There is usually a large number of them in the plasm of the plant-cells.
We cannot accept the skeletal formation as a fundamental structure of the plasm.
As a fact, the number and variety of kinds of plasm are immense.
The plasm loses more and more the power to replace by regeneration the losses it sustains by the vital functions.
When you were little more than a mass of plasm inside your mother, I put a medicine in her blood that I had discovered.
Totally different from the three preceding theories of the finer structure of the plasm is the granular theory of Altmann .
But this difference is easily explained by their difference in consistency, the crystal being solid and the plasm semi-fluid.
The description of this orange-red globule of plasm (protomyxa aurantiaca) appeared first in my Monograph on the Monera.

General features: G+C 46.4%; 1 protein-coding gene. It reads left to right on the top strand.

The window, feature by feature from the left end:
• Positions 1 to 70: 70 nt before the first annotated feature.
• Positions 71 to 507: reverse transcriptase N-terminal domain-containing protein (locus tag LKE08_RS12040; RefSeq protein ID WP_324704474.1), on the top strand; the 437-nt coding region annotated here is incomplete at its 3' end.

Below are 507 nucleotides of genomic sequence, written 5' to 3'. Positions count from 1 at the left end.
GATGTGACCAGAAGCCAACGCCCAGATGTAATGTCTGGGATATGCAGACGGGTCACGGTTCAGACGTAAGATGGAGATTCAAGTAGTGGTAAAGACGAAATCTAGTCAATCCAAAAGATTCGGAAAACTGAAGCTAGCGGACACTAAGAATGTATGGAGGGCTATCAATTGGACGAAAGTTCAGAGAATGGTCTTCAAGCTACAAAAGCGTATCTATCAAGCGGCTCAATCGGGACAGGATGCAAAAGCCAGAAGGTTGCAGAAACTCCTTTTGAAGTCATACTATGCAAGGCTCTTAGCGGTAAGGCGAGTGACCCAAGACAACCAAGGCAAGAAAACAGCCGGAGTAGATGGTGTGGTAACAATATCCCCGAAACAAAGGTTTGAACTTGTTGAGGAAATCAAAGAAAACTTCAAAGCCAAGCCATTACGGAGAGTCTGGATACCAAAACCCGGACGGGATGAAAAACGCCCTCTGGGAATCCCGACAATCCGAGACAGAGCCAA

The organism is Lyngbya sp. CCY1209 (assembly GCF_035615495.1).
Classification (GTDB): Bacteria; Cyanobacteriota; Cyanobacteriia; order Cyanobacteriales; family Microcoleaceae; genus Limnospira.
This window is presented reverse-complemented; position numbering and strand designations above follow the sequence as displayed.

The cell is then simply the living particle of plasm, and its two stages of development must be described by other names.
It has to take its plasm in its food from other organisms—plant-eaters directly, and animal-eaters indirectly.
1712, "form, shape" (earlier plasm), from Late Latin plasma, from Greek plasma "something molded or created," hence "image, figure; counterfeit, forgery; formed style, affectation," from plassein "to mold," originally "to spread thin," from PIE *plath-yein, from root *pele- (2) "flat, to spread" (see plane (n.1)). Sense of "liquid part of blood" is from 1845; that of "ionized gas" is 1928.
Variant of plasmo-.
Material forming cells or tissue: cytoplasm.
plasma plas·ma (plāz'mə) or plasm (plāz'əm)
The clear, yellowish fluid portion of blood, lymph, or intramuscular fluid in which cells are suspended.
Cell-free, sterilized blood plasma, used in transfusions.
Protoplasm or cytoplasm.
Note: Plasmas are usually associated with very high temperatures — most of the sun is a plasma, for example.